How & When to Grow Pumpkins: 6 Simple Steps
Whether you use them for decoration or cooking, pumpkins are an iconic plant in North American gardens. This squash is the poster child of autumn, the mascot of Halloween, and a versatile ingredient in both savory and sweet meals.
If you have the space, planting pumpkins before the fall season will give you a wealth of this nutritious squash variety for your holiday décor and meals. Here’s how and when to grow pumpkins on your own.
All pumpkins are winter squash, but some may be grown as decoration. Most commercial varieties are cultivated hybrid types.
Like other squash, pumpkin is a low-growing vining annual with large leaves. The plants have yellow blooms in July and August, then the fruit grows and ripens on the vine for the fall harvest.
Pumpkins need a long period of frost-free weather, roughly 75 to 120 days, to mature, and thrive in warm soil temperatures. They are best when seeded into the garden when the soil warms in the spring.
The 6 Steps on How to Plant Pumpkins
1. Start in Spring
Pumpkins should be planted in the early spring. If the ground still has frost, you can start seeds indoors a few weeks ahead of the last frost of spring.
2. Prep the Soil
Pumpkins demand warm, fertile soil for optimal growth. Soil pH should be between 6.0 and 6.8. Each pumpkin vine should have at least a three-foot diameter mound of warm, enriched soil.
If your soil isn’t optimal, improve it with compost or commercial compost-enriched soil with a few inches of native soil.
3. Plant the Seedlings
If the climate is cool, warm the soil a week ahead of planting by covering it with black plastic. Cut a hole in the plastic and plant the seedling through the hole but keep the ideal distance between vines.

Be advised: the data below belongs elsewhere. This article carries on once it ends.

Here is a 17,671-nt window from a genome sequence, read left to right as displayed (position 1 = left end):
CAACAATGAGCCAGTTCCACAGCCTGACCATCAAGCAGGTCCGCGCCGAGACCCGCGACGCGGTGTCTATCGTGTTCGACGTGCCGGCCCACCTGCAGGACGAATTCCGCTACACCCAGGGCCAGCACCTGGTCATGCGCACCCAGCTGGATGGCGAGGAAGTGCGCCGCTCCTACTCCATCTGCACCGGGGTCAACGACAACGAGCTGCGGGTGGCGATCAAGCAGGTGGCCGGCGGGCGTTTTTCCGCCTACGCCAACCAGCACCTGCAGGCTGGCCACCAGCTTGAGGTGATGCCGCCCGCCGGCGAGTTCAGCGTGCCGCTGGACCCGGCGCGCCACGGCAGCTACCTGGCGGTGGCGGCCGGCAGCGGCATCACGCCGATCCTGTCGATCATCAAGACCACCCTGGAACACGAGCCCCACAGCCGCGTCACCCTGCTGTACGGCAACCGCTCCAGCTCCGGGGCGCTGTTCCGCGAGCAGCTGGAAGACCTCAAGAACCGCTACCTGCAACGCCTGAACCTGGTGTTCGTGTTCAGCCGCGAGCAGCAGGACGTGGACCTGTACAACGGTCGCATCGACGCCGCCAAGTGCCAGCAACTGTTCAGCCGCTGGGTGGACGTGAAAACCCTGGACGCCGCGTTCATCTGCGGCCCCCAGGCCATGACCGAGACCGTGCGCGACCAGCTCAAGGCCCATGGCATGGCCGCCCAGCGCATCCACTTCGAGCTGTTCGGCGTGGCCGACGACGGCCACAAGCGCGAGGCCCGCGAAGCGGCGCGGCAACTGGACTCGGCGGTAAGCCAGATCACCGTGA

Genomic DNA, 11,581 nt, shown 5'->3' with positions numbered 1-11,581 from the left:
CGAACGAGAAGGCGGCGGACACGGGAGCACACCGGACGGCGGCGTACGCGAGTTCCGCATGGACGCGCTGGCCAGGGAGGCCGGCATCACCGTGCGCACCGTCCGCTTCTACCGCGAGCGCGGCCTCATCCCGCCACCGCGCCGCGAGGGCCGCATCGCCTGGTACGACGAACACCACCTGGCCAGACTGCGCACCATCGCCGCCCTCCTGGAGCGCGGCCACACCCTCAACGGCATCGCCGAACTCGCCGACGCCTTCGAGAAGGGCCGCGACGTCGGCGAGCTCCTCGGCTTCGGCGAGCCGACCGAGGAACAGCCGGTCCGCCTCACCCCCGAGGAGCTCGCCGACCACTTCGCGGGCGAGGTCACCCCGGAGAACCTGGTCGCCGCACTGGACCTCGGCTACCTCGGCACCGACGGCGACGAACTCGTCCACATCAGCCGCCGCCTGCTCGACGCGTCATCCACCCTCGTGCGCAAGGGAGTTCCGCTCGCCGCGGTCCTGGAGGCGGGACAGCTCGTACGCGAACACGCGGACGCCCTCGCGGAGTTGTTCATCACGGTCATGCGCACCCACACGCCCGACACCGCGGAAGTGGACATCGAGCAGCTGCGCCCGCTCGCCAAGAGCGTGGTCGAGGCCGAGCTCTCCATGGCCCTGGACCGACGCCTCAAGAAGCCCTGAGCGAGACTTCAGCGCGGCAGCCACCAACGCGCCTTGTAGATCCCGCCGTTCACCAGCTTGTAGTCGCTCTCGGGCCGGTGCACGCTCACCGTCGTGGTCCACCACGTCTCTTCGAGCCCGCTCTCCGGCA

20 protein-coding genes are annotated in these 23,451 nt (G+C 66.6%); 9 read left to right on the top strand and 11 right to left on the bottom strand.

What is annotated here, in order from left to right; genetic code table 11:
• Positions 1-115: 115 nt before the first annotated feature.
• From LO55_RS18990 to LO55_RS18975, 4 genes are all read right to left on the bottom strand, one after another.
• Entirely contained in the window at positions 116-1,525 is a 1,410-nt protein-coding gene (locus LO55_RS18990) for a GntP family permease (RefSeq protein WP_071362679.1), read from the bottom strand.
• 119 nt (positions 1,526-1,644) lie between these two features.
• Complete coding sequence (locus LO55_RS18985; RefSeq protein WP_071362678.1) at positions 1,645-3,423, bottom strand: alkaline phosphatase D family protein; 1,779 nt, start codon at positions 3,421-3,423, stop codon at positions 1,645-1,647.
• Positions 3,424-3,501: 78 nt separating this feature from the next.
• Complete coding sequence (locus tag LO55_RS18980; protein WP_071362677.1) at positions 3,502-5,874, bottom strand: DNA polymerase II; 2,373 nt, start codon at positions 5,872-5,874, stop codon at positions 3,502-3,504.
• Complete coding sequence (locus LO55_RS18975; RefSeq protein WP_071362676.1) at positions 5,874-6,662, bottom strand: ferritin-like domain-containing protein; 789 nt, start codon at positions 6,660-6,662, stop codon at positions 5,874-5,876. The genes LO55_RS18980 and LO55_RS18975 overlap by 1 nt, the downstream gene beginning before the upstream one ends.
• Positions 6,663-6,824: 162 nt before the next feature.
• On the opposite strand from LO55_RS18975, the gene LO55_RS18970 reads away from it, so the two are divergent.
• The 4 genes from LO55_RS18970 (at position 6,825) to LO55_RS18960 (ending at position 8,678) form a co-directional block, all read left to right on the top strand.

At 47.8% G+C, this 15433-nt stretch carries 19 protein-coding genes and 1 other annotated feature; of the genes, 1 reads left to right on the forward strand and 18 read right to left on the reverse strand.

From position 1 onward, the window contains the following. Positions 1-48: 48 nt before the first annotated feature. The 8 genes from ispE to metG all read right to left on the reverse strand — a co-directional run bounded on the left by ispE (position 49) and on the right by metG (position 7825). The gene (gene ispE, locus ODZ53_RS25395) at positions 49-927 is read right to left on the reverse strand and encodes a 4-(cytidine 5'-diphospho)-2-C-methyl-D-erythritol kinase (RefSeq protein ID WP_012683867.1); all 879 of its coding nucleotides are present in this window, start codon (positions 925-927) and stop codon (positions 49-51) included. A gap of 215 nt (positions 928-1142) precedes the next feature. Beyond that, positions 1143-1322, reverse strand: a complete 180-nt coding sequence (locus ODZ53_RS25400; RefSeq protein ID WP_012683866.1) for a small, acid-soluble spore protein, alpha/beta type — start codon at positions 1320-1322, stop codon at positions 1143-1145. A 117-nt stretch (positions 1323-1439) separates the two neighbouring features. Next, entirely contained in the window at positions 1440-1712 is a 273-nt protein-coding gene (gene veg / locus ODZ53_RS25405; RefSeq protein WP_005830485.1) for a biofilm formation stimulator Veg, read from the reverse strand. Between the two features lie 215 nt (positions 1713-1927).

4. Use a Drip System or Soaker Hose
Plants need a lot of water while the flowers and fruits are growing. Use a drip system or soaker hose to water the soil at the base of the vines, avoiding the foliage. Water each day in the early morning.
Avoid soaking the foliage, which makes it susceptible to fungus. The vines will wilt in the afternoon, but if you find that they’re wilting in the morning, they need more water.
5. Use Fertilizer
Feed pumpkin plants throughout the season with a continuous-release fertilizer. This provides steady, adequate nutrition for good growth. Young pumpkins should have a high-nitrogen fertilizer to support good foliage growth.
Before the plants bloom in summer, switch to a high phosphorus and potassium fertilizer to feed the fruit. Pumpkins should be fed every two weeks.
6. Prune the Pumpkins
Pruning your pumpkins is vital to remove any fruits that aren’t healthy and may compromise the rest of the plant. You should also trim back excessive growth to control the size of the plant.
Ideally, the vine should be at least 10 feet long before you prune. Use clean gardening shears to snip off everything except the developing fruits to provide space for the remaining pumpkins.
How to Harvest and Store Pumpkins
Once you have some ripe pumpkins ready for harvest, you want to do it properly. Here are some important tips to keep in mind when harvesting and storing pumpkins.
What Pests Affect Pumpkins?
Insect pests of pumpkins included spotted and striped cucumber beetles, which transmit bacterial wilt disease. This causes the vines to collapse and die off. Adult beetles can be treated with neem or pyrethrum, but bear in mind that this pesticide will eliminate all insects—not just pests.
Other pests include squash bugs, which can be devastating to pumpkins, and squash vine borers. Powdery mildew, a fungus that produces white spots on beetles, also plagued pumpkins.
How Long Does It Take to Grow Pumpkins?
Pumpkins take around four months to reach maturity, and they can’t grow in periods of frost. Because of this, pumpkins should be planted early in spring once the ground thaws.
Pumpkins are versatile plants that are easy to grow, harvest, and store as long as you prepare for them. Once you get the hang of them, you can grow large, Jack-O-Lantern pumpkins for holiday dishes and Halloween carving.
Featured Image Credit: KleeKarl, Pixabay